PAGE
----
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CT Examinations in Children Possibly Increase Lifetime Risk of Cancer Mortality


  • Eight-year old boy presents to the ED with presumed ventriculo-peritoneal shunt malfunction requires a head CT. Does the ionizing radiation from the CT examination increase the risk of cancer in this patient?

Clinical Bottom Lines

  1. Best available risk estimates suggest that pediatric CT will result in significantly increased lifetime radiation risk over adult CT.1
  2. Rapid increase in lifetime cancer risk occurs with decreasing age at exposure to CT.
  3. The estimated cancer risk for abdominal CT is significantly greater than that of head CT, because of the larger combined mortality risk (per unit dose) for exposure of the digestive organs relative to exposure of the brain and to thyroid.
  4. Karlsson et al have shown that there is a dose-response relationship between absorbed dose in the brain and the subsequent risk of developing an intracranial tumor and that the risk is higher among infants exposed at younger ages.2
  5. Studies have suggested that a technique with significant reduction in exposure could be adopted for pediatric CT exams without significant loss of information.3
  6. More needs to be done regarding dose reduction by reducing number of CT scans or decreasing radiation dose with each scan.

Summary of Key Evidence

  1. Although CT exams of patients less than 15 years old contribute to only 4% of all CTs performed, this group is estimated to contribute approximately to 20% of the total potential cancer mortality.1
  2. Lifetime cancer mortality risk attributable to the radiation exposure from a single abdominal CT in a 1-year-old child is approximately one in 550 and approximately one in 1500 for a head CT.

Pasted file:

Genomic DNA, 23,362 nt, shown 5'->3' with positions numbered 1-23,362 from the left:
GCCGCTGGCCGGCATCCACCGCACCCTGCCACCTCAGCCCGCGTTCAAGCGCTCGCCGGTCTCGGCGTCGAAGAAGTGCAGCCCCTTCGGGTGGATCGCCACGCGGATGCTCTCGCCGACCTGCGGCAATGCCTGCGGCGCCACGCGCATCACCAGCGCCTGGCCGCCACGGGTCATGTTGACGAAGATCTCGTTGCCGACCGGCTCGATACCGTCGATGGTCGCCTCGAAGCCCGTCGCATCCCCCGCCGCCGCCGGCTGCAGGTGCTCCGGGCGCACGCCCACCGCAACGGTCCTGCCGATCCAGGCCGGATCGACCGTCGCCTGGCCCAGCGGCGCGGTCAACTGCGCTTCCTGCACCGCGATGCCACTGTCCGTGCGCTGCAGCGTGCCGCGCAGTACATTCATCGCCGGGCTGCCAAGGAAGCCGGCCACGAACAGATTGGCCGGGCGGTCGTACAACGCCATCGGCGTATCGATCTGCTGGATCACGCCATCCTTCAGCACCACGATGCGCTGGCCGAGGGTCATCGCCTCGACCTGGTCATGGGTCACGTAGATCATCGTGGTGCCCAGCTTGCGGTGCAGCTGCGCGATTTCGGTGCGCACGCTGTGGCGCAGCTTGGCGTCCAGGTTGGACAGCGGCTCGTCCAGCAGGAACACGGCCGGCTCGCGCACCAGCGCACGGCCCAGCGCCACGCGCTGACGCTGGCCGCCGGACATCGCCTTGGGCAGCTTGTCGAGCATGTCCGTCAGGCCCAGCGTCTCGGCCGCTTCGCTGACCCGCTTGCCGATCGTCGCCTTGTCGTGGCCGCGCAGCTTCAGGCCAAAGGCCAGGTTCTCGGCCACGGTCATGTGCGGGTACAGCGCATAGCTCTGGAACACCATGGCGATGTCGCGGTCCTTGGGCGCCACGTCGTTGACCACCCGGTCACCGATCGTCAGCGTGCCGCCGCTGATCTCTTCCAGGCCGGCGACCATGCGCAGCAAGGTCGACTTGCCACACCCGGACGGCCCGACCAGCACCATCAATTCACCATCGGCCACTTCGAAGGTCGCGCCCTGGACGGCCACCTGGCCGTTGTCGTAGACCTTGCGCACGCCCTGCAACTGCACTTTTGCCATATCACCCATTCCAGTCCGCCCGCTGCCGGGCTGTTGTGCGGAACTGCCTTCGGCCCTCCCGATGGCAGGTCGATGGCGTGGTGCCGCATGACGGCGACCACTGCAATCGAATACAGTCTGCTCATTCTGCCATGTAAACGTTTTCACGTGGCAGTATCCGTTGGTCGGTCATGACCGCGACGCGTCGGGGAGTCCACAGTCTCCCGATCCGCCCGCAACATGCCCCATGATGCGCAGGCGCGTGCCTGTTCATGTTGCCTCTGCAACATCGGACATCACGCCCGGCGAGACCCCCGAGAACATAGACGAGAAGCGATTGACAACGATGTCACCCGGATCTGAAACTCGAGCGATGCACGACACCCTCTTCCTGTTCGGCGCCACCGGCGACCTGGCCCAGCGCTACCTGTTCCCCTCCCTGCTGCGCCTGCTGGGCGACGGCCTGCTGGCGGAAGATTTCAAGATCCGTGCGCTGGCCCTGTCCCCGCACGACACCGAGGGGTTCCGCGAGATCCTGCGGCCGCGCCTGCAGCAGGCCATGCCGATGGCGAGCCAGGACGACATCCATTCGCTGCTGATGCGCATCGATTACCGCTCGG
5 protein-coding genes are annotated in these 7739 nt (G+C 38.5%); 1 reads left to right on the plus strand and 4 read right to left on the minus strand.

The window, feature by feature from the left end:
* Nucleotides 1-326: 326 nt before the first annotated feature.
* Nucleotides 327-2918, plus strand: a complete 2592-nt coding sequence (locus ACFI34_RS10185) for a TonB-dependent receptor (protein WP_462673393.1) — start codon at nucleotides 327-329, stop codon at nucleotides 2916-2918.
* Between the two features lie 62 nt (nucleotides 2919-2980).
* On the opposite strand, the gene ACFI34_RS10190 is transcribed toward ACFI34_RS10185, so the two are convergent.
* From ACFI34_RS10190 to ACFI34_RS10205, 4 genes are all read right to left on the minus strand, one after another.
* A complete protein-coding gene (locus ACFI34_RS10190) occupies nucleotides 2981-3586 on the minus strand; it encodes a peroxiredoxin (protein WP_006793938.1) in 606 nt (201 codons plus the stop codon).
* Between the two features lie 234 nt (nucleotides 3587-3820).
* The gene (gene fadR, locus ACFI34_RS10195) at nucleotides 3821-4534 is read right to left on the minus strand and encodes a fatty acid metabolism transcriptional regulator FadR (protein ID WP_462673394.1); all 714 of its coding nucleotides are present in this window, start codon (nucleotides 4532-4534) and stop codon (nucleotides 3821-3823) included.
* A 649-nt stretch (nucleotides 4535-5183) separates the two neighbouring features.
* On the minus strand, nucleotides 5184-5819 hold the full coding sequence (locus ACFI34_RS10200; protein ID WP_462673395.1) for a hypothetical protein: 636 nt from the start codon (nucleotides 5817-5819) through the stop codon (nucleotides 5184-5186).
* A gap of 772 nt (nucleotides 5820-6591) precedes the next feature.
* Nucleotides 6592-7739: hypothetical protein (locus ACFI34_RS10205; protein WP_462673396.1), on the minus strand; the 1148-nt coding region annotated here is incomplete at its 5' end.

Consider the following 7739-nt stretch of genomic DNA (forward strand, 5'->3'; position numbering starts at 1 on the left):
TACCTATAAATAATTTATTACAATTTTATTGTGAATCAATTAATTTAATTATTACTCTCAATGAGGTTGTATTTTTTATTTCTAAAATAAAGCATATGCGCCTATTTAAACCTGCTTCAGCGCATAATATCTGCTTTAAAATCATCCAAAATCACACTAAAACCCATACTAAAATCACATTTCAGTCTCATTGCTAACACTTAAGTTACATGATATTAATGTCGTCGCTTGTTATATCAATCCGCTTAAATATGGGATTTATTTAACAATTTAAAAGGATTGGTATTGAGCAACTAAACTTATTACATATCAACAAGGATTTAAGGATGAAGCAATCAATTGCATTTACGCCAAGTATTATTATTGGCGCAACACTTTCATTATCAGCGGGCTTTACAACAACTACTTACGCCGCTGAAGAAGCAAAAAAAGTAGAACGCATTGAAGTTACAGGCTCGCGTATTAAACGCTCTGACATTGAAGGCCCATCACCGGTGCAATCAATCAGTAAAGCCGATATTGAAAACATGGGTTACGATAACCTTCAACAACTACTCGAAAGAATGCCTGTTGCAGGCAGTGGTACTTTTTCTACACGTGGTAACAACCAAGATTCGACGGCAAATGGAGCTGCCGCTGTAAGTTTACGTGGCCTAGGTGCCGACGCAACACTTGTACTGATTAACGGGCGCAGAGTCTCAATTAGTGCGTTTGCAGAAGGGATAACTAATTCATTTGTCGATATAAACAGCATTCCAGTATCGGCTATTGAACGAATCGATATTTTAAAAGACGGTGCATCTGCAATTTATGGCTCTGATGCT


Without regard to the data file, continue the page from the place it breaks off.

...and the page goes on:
3. In the US each year, at least 600,000 abdominal and head CT exams are performed on children less than 15. The authors estimate that approximately 500 will ultimately die from a cancer attributable to CT radiation.
  4. For the approximately 600,000 children less than 15 years old who are estimated to undergo CT each year in the US, approximately 140,000 will ultimately die of cancer. Thus, the estimated 500 CT-related deaths for this population represents only a 0.35% increase over background.

Additional Comments

  • It was estimated that there was a 600% increase in all CT examinations for the decade spanning the mid 1980s to mid 1990s.5
  • It is estimated that 4% of diagnostic radiology procedures are CT exams, but their contribution to the collective dose is 40%.1
  • Larger attributable lifetime risk of cancer after childhood exposure; therefore, a given radiation dose to a child is of greater public health significance than the same dose in an adult.1
  • Children are inherently more sensitive to radiation simply because they have more dividing cells and radiation basically acts on dividing cells and children have more time to express a cancer than do adults.4
  • Much data ultimately derived from Japanese atomic bomb survivors. At exposure doses relevant to doses used in CT exams, there does not appear to be a threshold in dose below which no excess risk exists.7


  1. Brenner D, et al. Estimated risks of radiation-induced fatal cancer from pediatric CT. Am J Roentgenol 2001; 176: 289-96
  2. Karlsson P, et al. Intracranial tumors after exposure to ionizing radiation during infancy: a pooled analysis of two Swedish cohorts of 28,008 infants with skin hemangioma.
  3. Sternberg S. CT scans in children linked to cancer later. USA Today. January 22, 2001,:1
  4. Berdon WE. Editorial commentary on Roebuck DJ: Risk and benefit in paediatric radiology. Pediatr Radiol 1999;29:721.
  5. Brenner DJ. Estimating cancer risks from pediatric CT: going from the qualitative to the quantitative. Pediatr Radiol. 2002; 32:228-231.
  6. Preston DL, et al. Studies of mortality of atomic bomb survivors. Report 13: Solid cancer and noncancer disease mortality: 1950-1997. Radiat Res. 2003 160:381-407.

CAT Author: Brian J Drozdowski, MD

CAT Appraisers: John Frohna, MD

Date appraised: June 2, 2004

Last updated October 27, 2004
Department of Pediatrics and Communicable Diseases
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